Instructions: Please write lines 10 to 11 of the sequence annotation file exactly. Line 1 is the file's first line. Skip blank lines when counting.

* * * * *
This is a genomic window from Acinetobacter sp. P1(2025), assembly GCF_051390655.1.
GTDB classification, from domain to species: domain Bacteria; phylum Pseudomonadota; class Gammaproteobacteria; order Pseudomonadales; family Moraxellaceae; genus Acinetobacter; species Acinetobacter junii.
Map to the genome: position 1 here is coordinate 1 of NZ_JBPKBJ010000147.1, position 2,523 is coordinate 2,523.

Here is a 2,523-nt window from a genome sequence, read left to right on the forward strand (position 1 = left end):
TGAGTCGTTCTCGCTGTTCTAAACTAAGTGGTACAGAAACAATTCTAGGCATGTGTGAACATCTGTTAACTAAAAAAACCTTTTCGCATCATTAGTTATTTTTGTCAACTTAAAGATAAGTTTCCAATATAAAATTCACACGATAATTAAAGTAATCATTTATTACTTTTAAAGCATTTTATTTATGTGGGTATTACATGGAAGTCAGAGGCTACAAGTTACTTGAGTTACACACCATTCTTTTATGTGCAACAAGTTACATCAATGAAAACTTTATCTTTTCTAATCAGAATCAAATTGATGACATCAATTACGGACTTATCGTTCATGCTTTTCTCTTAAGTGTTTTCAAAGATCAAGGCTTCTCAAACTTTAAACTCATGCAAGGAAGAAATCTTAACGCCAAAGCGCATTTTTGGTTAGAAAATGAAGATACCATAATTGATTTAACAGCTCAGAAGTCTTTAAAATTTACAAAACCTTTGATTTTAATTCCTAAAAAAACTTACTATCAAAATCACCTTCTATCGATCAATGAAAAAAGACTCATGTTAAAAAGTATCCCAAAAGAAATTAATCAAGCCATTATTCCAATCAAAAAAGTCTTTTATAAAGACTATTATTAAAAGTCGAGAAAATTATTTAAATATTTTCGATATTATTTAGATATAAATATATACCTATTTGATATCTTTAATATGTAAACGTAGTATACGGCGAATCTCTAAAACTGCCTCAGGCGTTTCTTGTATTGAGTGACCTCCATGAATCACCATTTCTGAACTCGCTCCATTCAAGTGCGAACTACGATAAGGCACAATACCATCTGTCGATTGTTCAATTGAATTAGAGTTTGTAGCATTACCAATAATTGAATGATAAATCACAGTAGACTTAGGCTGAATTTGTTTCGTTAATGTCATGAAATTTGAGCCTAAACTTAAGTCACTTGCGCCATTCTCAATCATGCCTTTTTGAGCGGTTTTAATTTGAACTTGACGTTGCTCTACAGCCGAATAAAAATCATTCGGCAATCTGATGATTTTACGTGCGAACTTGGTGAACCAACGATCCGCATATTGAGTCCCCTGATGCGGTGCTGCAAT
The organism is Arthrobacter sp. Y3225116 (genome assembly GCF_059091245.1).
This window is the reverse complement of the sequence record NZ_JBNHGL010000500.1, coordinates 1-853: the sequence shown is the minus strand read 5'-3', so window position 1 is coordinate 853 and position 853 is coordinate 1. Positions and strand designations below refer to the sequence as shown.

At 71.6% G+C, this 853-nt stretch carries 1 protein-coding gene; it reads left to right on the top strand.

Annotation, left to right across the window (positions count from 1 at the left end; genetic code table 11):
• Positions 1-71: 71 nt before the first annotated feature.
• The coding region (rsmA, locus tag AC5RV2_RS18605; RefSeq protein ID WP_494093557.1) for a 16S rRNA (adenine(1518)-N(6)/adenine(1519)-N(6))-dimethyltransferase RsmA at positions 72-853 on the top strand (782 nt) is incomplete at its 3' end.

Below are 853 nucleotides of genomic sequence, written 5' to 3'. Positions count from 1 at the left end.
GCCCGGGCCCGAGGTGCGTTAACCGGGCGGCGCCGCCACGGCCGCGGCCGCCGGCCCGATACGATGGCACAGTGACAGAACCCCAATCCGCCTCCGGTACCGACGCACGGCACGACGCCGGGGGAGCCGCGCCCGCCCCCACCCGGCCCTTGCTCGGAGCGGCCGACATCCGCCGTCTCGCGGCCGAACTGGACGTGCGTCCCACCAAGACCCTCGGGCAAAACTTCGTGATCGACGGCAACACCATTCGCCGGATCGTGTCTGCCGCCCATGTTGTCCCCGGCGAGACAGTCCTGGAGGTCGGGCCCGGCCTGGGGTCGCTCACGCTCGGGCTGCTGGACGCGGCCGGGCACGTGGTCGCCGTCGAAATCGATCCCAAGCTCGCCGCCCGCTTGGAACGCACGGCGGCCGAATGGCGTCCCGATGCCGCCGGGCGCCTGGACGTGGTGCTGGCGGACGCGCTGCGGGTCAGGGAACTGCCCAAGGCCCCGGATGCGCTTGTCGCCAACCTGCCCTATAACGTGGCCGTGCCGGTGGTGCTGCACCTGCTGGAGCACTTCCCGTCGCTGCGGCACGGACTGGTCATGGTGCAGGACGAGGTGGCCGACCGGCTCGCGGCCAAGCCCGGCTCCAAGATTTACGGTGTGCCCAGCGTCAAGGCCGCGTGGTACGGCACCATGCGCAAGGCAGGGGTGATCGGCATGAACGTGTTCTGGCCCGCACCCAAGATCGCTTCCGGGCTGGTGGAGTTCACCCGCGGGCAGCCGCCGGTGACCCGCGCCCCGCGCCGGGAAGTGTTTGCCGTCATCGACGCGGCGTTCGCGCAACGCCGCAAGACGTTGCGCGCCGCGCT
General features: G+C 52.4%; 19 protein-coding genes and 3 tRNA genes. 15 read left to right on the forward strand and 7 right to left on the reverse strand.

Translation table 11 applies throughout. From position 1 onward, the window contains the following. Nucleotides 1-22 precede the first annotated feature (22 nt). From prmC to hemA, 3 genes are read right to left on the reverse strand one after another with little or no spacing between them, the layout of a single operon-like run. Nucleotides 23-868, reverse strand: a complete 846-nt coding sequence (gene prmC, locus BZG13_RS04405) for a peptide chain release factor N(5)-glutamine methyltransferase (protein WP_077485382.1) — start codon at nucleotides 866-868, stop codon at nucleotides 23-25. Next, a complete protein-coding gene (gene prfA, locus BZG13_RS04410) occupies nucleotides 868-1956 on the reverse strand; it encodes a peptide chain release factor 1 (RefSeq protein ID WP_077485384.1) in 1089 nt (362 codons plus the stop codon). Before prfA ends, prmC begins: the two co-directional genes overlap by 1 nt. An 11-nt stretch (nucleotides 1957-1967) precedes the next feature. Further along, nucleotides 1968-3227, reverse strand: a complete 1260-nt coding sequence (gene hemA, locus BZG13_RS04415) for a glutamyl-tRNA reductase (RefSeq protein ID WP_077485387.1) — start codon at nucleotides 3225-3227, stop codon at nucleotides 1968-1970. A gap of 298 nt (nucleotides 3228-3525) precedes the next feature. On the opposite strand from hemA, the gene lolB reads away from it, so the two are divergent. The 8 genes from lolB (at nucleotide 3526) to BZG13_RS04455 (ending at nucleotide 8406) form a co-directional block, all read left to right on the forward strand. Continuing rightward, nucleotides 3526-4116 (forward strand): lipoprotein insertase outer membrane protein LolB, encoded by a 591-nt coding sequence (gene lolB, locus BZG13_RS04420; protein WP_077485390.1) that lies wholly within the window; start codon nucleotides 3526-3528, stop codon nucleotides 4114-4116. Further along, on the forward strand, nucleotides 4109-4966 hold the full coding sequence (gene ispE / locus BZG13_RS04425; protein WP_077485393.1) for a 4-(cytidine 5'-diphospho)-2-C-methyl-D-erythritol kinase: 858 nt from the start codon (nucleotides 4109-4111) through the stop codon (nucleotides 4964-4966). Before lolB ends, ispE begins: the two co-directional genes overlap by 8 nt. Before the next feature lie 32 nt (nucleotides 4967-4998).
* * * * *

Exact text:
• Positions 1-71: 71 nt before the first annotated feature.
• The coding region (rsmA, locus tag AC5RV2_RS18605; RefSeq protein ID WP_494093557.1) for a 16S rRNA (adenine(1518)-N(6)/adenine(1519)-N(6))-dimethyltransferase RsmA at positions 72-853 on the top strand (782 nt) is incomplete at its 3' end.